Minerva Magazine 202

• The gods of Dura-Europos
• Making a splash
• Secrets of their craft
• All creatures great and small
• Visions of Mary Magdalene
• Eleusinian mysteries…

Making a splash

How did water go from being something to fear to a place of privilege in Greece and Rome? Karen Eva Carr plunges into the cultural history of swimming.…

Secrets of their craft

Many metalworkers and ceramicists in Renaissance Europe seemingly had no qualms about killing a lizard – or other animal – for their art. Pamela Smith investigates the intriguing practice of life-casting that turned nature into art, and why artisan authors recorded practical knowledge in words.…

The gods of Dura-Europos

From the worship of local Syrian protector gods to Christianity, many different religions flourished in the cosmopolitan crossroads city of Dura-Europos. Jen Baird brings us face to face with the diverse divine through the art of this ancient site.…

All creatures great and small

Animal art over thousands of years paints a picture of the ways we live with and study different species, from Roman hunting hounds to swarms of bees, as Lucia Marchini investigates.…

Visions of Mary Magdalene

In early Christian art, Mary Magdalene was a key figure in the Resurrection of Christ, as first witness and ‘apostle to the apostles’. Diane Apostolos-Cappadona explores how her significance was set in stone, tiled on walls, and carved in wood and ivory.…

The Cambridge Companion to Thucydides

Review by Diana Bentley Nearly two and a half millennia after it was written, Thucydides’ History of the Peloponnesian War not only remains vibrantly alive and regularly referred to in discussions of modern conflict and politics, but is a rich subject of scholarly study and debate. Although left unfinished, Thucydides’…

Moche murals revealed

Archaeologists working at the Moche site of Pañamarca, which is in western Peru, have uncovered intriguing depictions of a two-faced figure among the murals of its pillared hall. This building, which archaeologists believe may have been the most important at the site, was partially excavated in 2010, and has more…

Colours of ancient Egypt

Painting the zodiac Colourful ceiling paintings including the signs of the zodiac have been revealed at the temple of Esna in Egypt. Executed in relief, the images also depict planets and other constellations, snakes, crocodiles, and hybrid creatures such as a four-winged bird with a crocodile’s head and snake’s tail.…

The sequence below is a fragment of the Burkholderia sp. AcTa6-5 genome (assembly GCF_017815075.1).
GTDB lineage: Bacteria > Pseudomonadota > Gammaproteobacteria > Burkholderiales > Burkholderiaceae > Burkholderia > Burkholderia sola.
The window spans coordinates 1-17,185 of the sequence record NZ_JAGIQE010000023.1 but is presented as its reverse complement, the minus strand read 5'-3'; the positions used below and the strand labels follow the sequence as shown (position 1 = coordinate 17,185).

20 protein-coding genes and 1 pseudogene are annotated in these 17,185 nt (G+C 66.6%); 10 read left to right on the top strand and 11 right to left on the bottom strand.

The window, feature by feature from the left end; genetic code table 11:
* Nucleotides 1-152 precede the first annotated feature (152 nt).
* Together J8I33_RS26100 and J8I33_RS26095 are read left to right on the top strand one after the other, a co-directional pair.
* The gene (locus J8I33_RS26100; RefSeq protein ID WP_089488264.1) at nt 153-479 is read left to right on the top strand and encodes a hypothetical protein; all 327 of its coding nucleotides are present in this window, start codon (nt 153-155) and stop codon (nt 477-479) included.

Gonbad-e QĀbus, 1934

As he made his journey through the green steppe, Robert Byron (1905-1941) could see his destination 20 miles away:‘a small cream needle stood up against the blue of the mountains’, as he wrote in The Road to Oxiana, the account of his 1933-1934 travels around Afghanistan and Persia with Christopher…

Eleusinian Mysteries

Eleusis – modern Elefsina – is in the spotlight as European Capital of Culture. Dalu Jones visits its ancient remains to enter the realm of the Eleusinian Mysteries, secret rites honouring the renewal of life.…

Great Kingdoms of Africa

Review by Nigel Fletcher-Jones This volume brings together eight historians of Africa under the editorship of John Parker (formerly at SOAS, University of London) to discuss the origins and structure of kingdoms through time and across the continent – from ancient Egypt and Nubia (the earliest known African kingdoms) to…

Corpus of Indus Seals and Inscriptions: Volume 3.3

Review by Andrew Robinson The Indus civilisation – which flourished c.2500-1900 BC – was about twice the size of its equivalent in Egypt or neighbouring Mesopotamia. In its own way, it was as extraordinary as those civilisations, with its technically sophisticated cities such as Harappa and Mohenjo-daro, utopian absence of…

Minerva Magazine 201

• The rise of royalty in prehistoric Europe
• Exploring interpretations of the Fayum mummy portraits
• Wooden wonders at Herculaneum
• Drinking and decadence in the ancient Persian and Greek worlds
• Touring Siena’s medieval monuments…

1 2 3 18